The showstopper is one large strudel, either sweet or savory. The delicate pastry must be stretched until wafer thin, then filled with cooked vegetables or fruit, rolled up, and baked. It should finish with a flaky exterior and a succulent interior. The strudel pastry is notoriously difficult to pull off; even Mary admits that, in real life, she’d opt for a store-bought version rather than whipping it up herself. But this is not real life. This is Bake Off, which is better than real life because it involves considerably more butter. John’s day is off to a rough start when he slices a finger on the blade of his food processor, but presses on, wearing a glove over the ouchie (technical, medical term).

In working the pastry for his spinach, cheese, and walnut strudel, Brendan has no use for a rolling pin. Instead, he doesn’t just roll up his sleeves, but also oils up his arms. He’ll coax it thinner and thinner and thinner until he can see right through the pastry to the rose-patterned tablecloth below.

Paul comes over to Sarah-Jane’s station and constructively abuses her dough, whipping it repeatedly against the countertop. An excited Sarah-Jane tries to teach this “flicking” technique to Cathryn, who immediately loses grip on her dough and flings it onto the floor. Sarah-Jane, horrified at her part in this tragedy, scoops it up and tries to pick the hair off it, assuring Cathryn that she can still use it. “It’s got green carpet in it,” Cathryn says. “I’m not serving Mary Berry green carpet.” Speaking of carpet: It’s a pretty bold décor choice in a tent that is routinely the site of baking disasters!

And speaking of baking disasters: John’s glove is now full of blood, dripping onto his arm below. I admit that I’m a squeamish person, but this is objectively serious. Intensive-care consultant Danny leaps in to help, tending to the wound beside a medic. The cut is much deeper than they initially thought, and he won’t be able to finish the bake. Get well soon, John!

The rolled-out dough must be two meters long — honestly, done right, it looks like a serial-killer skin suit in progress — but any tears in it could ruin the whole bake. “My strudel’s got a hemorrhage. Do I mean hemorrhage? Hemorrhage or hemorrhoid?” Cathryn frets of her roasted vegetable couscous and sheep-cheese strudel. She turns it around to face the opposite direction in the oven, so she won’t have to see the burst, then scavenges a stray flake to conceal it.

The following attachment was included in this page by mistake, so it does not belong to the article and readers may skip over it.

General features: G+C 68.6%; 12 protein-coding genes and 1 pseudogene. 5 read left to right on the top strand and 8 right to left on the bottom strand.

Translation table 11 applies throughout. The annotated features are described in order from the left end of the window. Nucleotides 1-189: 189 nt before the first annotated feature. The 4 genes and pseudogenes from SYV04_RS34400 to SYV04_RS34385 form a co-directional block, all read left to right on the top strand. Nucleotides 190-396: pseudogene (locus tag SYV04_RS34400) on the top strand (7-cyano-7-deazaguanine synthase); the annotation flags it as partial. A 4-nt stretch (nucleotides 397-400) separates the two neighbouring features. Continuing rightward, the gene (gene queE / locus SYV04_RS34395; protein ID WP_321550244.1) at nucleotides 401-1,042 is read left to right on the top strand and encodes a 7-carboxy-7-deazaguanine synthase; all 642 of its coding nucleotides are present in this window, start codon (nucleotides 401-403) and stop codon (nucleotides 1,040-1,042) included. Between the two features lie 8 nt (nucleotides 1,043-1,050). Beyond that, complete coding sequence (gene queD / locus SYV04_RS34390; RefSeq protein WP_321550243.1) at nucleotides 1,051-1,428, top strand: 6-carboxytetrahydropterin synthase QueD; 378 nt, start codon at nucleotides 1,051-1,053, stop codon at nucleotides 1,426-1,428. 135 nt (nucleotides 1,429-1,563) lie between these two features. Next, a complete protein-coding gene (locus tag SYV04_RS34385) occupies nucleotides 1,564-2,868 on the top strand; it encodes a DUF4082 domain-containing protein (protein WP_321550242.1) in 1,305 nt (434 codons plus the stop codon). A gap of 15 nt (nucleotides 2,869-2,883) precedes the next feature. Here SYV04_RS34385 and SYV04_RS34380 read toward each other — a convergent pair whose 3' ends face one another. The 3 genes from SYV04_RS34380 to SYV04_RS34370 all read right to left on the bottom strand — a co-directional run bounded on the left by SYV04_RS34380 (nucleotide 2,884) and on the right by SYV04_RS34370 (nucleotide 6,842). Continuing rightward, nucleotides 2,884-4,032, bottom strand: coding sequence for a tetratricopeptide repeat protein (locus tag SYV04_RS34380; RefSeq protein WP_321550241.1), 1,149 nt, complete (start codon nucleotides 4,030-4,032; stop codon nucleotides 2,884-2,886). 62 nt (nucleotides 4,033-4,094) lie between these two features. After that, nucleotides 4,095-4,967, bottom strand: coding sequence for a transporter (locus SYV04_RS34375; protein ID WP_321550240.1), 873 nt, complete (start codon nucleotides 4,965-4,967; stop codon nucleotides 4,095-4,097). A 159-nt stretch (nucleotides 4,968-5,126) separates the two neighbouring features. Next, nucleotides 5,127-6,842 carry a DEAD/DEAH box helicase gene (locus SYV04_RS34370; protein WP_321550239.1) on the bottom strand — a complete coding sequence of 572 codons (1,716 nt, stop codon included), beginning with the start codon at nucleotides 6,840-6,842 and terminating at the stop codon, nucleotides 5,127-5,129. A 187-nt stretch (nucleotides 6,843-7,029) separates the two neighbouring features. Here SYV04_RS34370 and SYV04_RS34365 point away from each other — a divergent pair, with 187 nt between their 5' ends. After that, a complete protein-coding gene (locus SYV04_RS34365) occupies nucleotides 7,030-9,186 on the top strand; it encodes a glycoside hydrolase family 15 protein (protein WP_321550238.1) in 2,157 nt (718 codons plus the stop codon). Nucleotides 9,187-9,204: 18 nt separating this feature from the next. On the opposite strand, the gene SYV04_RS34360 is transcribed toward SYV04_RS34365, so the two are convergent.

But Cathryn’s strudel is well-received by the judges (Mary calls it, in the nicest way possible, “unusual”), as is Danny’s leek, potato, pistachio, and Gruyère strudel. Brendan’s strudel — finished with an extracurricular diamond-cut pastry lattice, because why not? — could use more color, but the pastry layers are thin and the flavors are good. The last time James made his strawberry, rhubarb, and ginger strudel, he says, his girlfriend compared it to “a plate of sick.” I am sorry to report that she was not wrong.

The delightful Brendan is crowned Star Baker. I can’t help but notice Danny ever so slightly frowning — to be fair, not only were her bakes on point, but she stepped away from her station to participate in a medical intervention this week. Surely that should count for something!

Sue really milks the elimination announcement: “The journey has to end this week for somebody, and that person is … nobody!” The judges decided that it wouldn’t be fair to send anyone home in John’s absence. Instead, two bakers will be eliminated next week.

Says a very relieved Sarah-Jane, “I have another chance to bake again and to prove that I am here for a reason and not just lucky because John cut his finger off.” That’s a get-out-of-jail-free card that she can only rely on, at most, nine more times.

The Great British Baking Show Recap: Blood and Pudding